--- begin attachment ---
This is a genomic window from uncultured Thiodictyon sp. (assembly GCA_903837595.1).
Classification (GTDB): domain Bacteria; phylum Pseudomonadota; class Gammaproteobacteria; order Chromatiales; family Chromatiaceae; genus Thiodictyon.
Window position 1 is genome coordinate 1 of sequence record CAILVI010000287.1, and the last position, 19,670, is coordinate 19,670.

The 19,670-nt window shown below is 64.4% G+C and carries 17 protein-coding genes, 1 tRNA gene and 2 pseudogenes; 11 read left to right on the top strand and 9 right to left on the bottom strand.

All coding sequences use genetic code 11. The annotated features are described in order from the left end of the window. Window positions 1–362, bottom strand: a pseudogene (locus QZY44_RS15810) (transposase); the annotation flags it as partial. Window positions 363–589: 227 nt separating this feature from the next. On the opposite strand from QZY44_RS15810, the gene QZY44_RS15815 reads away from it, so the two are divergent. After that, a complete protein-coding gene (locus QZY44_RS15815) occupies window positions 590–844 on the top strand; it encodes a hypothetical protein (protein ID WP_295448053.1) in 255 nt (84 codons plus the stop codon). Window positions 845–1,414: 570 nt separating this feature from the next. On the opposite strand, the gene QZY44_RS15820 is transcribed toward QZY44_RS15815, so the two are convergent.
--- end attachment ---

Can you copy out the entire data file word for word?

This is a genomic window from uncultured Thiodictyon sp. (assembly GCA_903837595.1).
Classification (GTDB): domain Bacteria; phylum Pseudomonadota; class Gammaproteobacteria; order Chromatiales; family Chromatiaceae; genus Thiodictyon.
Window position 1 is genome coordinate 1 of sequence record CAILVI010000287.1, and the last position, 19,670, is coordinate 19,670.

The 19,670-nt window shown below is 64.4% G+C and carries 17 protein-coding genes, 1 tRNA gene and 2 pseudogenes; 11 read left to right on the top strand and 9 right to left on the bottom strand.

All coding sequences use genetic code 11. The annotated features are described in order from the left end of the window. Window positions 1–362, bottom strand: a pseudogene (locus QZY44_RS15810) (transposase); the annotation flags it as partial. Window positions 363–589: 227 nt separating this feature from the next. On the opposite strand from QZY44_RS15810, the gene QZY44_RS15815 reads away from it, so the two are divergent. After that, a complete protein-coding gene (locus QZY44_RS15815) occupies window positions 590–844 on the top strand; it encodes a hypothetical protein (protein ID WP_295448053.1) in 255 nt (84 codons plus the stop codon). Window positions 845–1,414: 570 nt separating this feature from the next. On the opposite strand, the gene QZY44_RS15820 is transcribed toward QZY44_RS15815, so the two are convergent.